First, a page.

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Accounting for ESPPs - Part II: Contributions & Recognition

Estimated Contributions

Once the fair value has been established, the total expense must be calculated and then the expense recognized over the vesting period (time until purchase).

To calculate total expense, you must estimate the contributions for the period. This should be calculated at the employee level so that (in some cases) after the purchase the expense can be adjusted based on the actual shares purchased.

Generally, you should calculate the estimated contributions with the assistance of payroll. When the participant enrolls in most plans they will specify what percentage of included pay types they would like deducted from their pay[1] and used to purchase shares. Once that % is known, the % is multiplied by the estimated pay for the purchase period. 

Example of Estimated Contributions

Some companies attempt to calculate a different estimate for each employee for each purchase period based on planned pay increases. We discourage this practice since it complicates the process and can more easily be performed with the true-up at the purchase date.


Nearly all plans apply a limit on the number of shares that can be purchased by an employee on any given purchase date. For 423-qualified ESPPs, each participant is limited to purchasing $25,000 of value within a calendar year.[3] These limits should be applied to the contribution estimate to reduce variability in expense and make the estimates more accurate.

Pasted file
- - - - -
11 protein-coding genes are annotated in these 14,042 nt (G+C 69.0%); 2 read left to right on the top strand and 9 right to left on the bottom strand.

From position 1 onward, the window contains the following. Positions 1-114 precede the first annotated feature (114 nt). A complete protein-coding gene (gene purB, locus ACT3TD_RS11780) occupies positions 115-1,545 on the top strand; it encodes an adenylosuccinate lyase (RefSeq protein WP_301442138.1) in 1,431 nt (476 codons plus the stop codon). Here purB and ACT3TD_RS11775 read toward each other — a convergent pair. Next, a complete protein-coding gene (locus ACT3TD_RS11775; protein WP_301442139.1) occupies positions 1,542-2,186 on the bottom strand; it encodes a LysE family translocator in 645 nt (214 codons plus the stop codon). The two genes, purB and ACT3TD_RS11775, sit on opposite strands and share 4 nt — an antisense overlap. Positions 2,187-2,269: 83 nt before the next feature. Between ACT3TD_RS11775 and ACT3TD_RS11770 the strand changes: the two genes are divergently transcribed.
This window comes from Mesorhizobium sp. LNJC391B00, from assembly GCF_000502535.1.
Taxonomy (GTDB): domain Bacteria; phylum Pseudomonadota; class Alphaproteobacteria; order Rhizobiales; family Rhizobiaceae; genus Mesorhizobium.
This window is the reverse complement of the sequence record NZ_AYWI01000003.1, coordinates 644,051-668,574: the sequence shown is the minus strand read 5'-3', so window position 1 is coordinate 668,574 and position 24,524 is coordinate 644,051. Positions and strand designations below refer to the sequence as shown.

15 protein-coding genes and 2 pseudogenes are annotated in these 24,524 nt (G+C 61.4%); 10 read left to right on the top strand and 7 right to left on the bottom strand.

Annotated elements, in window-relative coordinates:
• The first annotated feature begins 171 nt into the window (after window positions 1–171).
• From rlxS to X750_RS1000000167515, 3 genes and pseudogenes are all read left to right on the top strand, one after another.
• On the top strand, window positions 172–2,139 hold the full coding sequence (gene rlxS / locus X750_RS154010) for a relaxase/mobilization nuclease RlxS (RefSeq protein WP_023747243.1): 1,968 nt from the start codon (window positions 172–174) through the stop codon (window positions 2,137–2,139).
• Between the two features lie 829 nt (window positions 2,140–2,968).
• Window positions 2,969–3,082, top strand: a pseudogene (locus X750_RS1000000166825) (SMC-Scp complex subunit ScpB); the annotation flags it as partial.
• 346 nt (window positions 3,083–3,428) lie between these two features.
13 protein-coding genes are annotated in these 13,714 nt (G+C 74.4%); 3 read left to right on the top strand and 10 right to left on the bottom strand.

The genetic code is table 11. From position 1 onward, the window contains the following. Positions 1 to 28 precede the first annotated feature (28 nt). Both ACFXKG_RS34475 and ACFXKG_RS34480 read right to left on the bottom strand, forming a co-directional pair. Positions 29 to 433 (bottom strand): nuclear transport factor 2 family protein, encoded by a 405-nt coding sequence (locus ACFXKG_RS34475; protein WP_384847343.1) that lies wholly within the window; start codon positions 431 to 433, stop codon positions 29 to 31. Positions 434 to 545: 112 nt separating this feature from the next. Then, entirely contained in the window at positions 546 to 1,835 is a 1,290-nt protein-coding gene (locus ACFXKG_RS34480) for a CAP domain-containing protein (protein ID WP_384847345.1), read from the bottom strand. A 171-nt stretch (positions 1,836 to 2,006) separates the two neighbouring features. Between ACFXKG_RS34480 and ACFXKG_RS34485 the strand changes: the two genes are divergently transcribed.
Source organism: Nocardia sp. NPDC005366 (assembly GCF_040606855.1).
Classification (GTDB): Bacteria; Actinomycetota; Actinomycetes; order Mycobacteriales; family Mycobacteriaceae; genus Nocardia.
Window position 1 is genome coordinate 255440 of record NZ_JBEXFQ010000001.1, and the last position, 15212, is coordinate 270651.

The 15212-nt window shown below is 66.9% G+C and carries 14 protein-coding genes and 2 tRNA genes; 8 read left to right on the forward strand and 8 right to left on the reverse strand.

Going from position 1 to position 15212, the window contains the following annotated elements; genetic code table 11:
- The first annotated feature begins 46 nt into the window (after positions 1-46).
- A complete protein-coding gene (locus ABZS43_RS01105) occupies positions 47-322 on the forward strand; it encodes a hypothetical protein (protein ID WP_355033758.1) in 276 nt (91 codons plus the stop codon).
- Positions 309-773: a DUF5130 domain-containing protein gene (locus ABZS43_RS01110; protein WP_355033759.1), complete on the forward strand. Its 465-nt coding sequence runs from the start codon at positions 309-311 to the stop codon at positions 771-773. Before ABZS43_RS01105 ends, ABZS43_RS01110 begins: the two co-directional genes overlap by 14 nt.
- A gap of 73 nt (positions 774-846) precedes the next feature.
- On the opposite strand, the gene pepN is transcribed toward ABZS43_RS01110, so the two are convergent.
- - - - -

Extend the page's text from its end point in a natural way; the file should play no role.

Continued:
Once estimated contributions are calculated, the contributions at the participant level are divided by the estimated purchase price to arrive at an estimated number of shares purchased. Total expense is derived by multiplying estimated shares by the fair value per share calculated on the enrollment date.  


Once the total expense for the ESPP is calculated (see prior blog post), the expense is recognized over the service period: the time from enrollment to vest/purchase. 

Originally under FTB 97-1, accelerated recognition was required, meaning that each purchase period was expensed from the enrollment date to the respective purchase date, resulting in front-loaded expense.

When FAS 123(R) was released in 2005, the requirement for accelerated recognition was eliminated. So, the majority of companies now use straight-line attribution.

Please note that whichever method you are using for your employee stock options and/or restricted stock/units (accelerated or straight-line), you should use the same method for your ESPP expense recognition. 


[1] Remember that purchase plans vary widely in which pay types they include in ESPP deductions. Some plans include commissions, overtime, and bonuses, which can make estimating pay extremely challenging. Some companies exclude these pay types from the estimate and simply perform a true up process after the purchase occurs. This simplifies the process and may reduce variability in expense but may not be acceptable to some auditors. Including only regular wages in included pay types simplifies the process without requiring the true up.  [2] Rounded down to the nearest whole share. [3] For offering periods that span a calendar year any unused limit from the prior year may be “carried forward” to subsequent calendar years. Calculating these limits is complex and generally estimating the maximum shares under the limit is best practice followed by a true up after the purchase occurs.


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